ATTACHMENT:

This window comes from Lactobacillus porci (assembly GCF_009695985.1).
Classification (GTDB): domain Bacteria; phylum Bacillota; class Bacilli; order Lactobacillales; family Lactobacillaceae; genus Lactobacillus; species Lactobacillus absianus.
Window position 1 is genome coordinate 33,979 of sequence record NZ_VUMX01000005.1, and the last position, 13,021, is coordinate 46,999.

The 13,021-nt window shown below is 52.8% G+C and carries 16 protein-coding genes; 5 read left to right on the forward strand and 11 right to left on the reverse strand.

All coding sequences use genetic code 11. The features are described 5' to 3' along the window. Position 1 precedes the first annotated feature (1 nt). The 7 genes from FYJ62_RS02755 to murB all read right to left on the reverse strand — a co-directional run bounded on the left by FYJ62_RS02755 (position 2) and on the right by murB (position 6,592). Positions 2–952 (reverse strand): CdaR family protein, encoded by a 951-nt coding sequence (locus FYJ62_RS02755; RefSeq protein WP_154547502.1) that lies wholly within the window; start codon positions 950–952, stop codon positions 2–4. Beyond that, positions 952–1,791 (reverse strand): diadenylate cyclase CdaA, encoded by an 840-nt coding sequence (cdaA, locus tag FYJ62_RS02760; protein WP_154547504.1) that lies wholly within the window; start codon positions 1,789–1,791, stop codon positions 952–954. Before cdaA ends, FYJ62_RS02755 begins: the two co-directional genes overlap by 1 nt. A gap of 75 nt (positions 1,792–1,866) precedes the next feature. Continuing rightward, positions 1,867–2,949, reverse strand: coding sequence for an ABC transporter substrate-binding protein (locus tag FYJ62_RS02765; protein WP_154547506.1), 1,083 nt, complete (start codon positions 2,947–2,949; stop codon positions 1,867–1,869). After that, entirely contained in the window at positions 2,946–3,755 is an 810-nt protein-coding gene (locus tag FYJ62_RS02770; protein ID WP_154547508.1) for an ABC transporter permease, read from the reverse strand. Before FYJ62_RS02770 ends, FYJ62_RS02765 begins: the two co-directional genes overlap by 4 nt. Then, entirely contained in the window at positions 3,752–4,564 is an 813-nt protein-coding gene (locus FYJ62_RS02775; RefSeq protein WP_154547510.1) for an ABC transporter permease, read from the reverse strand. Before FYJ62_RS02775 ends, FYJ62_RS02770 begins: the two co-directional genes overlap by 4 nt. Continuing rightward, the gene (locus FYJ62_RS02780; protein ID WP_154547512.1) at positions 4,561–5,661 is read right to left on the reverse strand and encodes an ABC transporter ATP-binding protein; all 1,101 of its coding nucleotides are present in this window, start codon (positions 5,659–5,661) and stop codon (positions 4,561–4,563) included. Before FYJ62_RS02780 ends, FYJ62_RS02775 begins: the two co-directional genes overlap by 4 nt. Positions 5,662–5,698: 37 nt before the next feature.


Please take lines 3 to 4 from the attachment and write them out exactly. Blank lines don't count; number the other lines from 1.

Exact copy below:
Window position 1 is genome coordinate 33,979 of sequence record NZ_VUMX01000005.1, and the last position, 13,021, is coordinate 46,999.

The 13,021-nt window shown below is 52.8% G+C and carries 16 protein-coding genes; 5 read left to right on the forward strand and 11 right to left on the reverse strand.